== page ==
Intel (NASDAQ:INTC) is the leading vendor of processors that go into data center servers, and it has been trying to sell its processors into other portions of the data center, such as networking. Although processors are and will continue to be the company's bread and butter in the data center for the foreseeable future, the company hopes to expand the amount of dollar content that it captures in the data center. 

One way the company hopes to do that is by trying to sell memory modules into the data center.

An Intel Optane DC Persistent Memory module.

Image source: Intel.

Today, virtually all data center memory modules are based on a technology known as Dynamic Random-Access Memory, or DRAM. Intel doesn't make DRAM, nor has it publicly signaled an intent to do so anytime soon, but it hopes to capture data center DRAM share by selling memory modules based on its 3D XPoint non-volatile memory technology.

The advantage of these memory modules, according to Intel, is simple: 3D XPoint memory modules can have much greater capacity than DRAM-based memory modules, and 3D XPoint is non-volatile, meaning that data persists in the memory even when power is removed from it (this is why Intel is branding the memory modules Optane DC Persistent Memory). Traditional DRAM is volatile, meaning that the data in the modules goes away when power is removed. 

These Optane DC Persistent Memory modules can't address the entirety of the server memory market -- DRAM is still much faster -- but Intel thinks that the served addressable market (SAM) for its Optane DC Persistent Memory modules will be roughly $8 billion by 2021. 

Let's go over why Intel's recent announcement of these memory modules is a big deal. 

It's almost here!

Intel had originally intended to launch Optane DC Persistent Memory alongside its current server processor family, known as Xeon Scalable. We know this both from leaked slides from a while back and from Intel's own public statements to that effect. However, these memory modules were significantly delayed and are ultimately not compatible with the company's current Xeon Scalable processors -- Intel says they'll work with the company's next-generation data center processors, code-named Cascade Lake. 

Now, Intel hasn't released these memory products yet -- the company says that it's sampling these products now and that a select set of customers will be able to buy them in the second half of 2018. Broader availability should happen sometime in 2019. So, while Intel was quite clear that it will see initial revenue from Optane DC Persistent Memory products in 2018, investors shouldn't expect anything too exciting on the financial front until 2019.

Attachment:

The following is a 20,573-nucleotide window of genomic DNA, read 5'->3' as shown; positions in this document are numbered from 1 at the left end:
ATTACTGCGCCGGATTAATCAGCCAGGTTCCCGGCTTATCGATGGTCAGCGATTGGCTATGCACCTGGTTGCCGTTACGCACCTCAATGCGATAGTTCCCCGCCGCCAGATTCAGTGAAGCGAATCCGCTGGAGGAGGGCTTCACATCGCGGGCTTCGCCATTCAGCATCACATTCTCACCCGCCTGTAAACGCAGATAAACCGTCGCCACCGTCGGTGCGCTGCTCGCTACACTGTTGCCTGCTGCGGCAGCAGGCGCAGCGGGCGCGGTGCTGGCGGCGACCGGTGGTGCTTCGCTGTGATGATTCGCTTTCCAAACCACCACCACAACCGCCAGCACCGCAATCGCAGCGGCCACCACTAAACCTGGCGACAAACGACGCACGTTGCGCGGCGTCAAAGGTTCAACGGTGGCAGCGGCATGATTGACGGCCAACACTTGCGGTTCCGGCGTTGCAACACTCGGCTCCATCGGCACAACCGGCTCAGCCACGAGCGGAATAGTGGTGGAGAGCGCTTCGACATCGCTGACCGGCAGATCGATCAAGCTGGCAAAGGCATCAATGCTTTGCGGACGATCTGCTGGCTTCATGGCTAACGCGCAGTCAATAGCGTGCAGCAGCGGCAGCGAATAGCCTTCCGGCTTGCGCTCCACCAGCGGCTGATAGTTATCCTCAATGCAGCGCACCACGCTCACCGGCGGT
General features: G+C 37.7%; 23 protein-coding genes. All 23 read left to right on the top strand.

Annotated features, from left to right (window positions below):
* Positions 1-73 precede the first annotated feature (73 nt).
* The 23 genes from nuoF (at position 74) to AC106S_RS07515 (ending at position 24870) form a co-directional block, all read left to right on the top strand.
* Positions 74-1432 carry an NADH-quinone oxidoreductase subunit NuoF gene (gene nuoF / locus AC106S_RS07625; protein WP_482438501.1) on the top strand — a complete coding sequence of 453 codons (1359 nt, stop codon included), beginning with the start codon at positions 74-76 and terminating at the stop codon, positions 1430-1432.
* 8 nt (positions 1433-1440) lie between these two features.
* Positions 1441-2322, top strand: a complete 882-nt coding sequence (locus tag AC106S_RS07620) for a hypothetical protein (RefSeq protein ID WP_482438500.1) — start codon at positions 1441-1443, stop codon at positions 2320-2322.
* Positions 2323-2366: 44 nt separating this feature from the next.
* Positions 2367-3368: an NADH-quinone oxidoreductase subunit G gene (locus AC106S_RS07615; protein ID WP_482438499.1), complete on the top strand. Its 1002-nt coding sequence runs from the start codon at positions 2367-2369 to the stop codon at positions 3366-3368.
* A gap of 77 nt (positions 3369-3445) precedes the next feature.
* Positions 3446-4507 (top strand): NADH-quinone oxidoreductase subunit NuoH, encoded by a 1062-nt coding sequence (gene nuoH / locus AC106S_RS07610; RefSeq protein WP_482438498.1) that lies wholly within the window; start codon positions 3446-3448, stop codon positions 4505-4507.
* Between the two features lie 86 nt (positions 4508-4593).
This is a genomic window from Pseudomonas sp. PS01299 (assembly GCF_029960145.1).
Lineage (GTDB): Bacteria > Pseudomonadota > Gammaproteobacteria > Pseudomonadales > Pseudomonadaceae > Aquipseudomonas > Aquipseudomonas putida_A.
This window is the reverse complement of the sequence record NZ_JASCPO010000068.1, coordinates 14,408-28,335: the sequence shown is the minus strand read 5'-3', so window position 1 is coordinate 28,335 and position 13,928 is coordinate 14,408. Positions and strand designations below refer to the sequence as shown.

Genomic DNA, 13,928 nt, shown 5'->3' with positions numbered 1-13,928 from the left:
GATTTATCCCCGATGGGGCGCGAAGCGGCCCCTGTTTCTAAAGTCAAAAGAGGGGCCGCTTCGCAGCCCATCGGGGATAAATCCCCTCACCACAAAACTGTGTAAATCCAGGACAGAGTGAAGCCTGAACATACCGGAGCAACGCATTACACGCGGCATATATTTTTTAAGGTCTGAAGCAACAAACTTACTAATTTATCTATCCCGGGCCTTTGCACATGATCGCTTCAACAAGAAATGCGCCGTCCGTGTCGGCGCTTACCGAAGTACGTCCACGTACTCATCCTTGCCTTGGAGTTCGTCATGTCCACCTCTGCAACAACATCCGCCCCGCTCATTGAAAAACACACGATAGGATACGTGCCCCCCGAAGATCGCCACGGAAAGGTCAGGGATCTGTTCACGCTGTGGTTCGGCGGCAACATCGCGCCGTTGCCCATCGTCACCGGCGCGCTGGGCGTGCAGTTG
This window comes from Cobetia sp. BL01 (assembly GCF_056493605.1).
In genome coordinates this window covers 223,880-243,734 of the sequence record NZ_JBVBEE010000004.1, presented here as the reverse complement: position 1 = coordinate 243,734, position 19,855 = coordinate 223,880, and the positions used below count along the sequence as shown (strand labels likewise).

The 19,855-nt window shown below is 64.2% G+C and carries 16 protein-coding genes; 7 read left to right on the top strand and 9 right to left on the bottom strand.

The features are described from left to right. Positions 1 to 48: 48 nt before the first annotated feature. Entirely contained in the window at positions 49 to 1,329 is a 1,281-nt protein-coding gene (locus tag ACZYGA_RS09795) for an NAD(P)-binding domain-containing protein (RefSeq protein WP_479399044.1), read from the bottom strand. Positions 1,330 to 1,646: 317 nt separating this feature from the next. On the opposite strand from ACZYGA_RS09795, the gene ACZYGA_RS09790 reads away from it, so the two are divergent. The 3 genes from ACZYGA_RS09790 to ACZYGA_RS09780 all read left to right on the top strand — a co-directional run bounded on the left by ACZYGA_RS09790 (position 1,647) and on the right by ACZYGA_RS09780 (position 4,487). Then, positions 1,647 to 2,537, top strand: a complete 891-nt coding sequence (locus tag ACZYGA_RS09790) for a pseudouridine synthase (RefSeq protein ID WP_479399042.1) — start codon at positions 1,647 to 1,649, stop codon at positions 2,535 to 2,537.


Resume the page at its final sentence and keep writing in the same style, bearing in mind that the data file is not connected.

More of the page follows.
Helping Intel in two ways

These new Optane DC Persistent Memory products should help Intel in two distinct ways. The first is that Intel will be able to sell memory products that it wasn't able to before. This means a contribution to revenue growth and a corresponding improvement in total gross profit. That's easily the most exciting part of this whole venture. 

Moreover, since this memory technology requires Intel's upcoming Cascade Lake processors to work, customers that find the company's value proposition with Optane DC Persistent Memory may be compelled to more rapidly transition to Intel's next-generation server processors sooner than they might have otherwise done. That upgrade cycle acceleration could help the company's data center group performance. 

Investor takeaway

Intel is clearly working to further establish itself as a platform company rather than simply a component company. The company has done a good job of that over the years, and I think that by expanding its portfolio of product offerings beyond the CPU, it can not only better protect its CPU business (since Intel's other components would presumably require Intel processors to work) but it can also accelerate its overall revenue growth.

This is the right move. 

One thing that worries me, though, is that while the company's additional platform components should help its business, the company's processor products -- again, the heart of Intel's business -- continues to be held back by the struggles that it's facing in chip manufacturing technology. I want to see Intel continue to invest in areas beyond processor design and manufacturing technology, but those investments should never be at the expense of investments in the core business. 

Ashraf Eassa has no position in any of the stocks mentioned. The Motley Fool has no position in any of the stocks mentioned. The Motley Fool has a disclosure policy.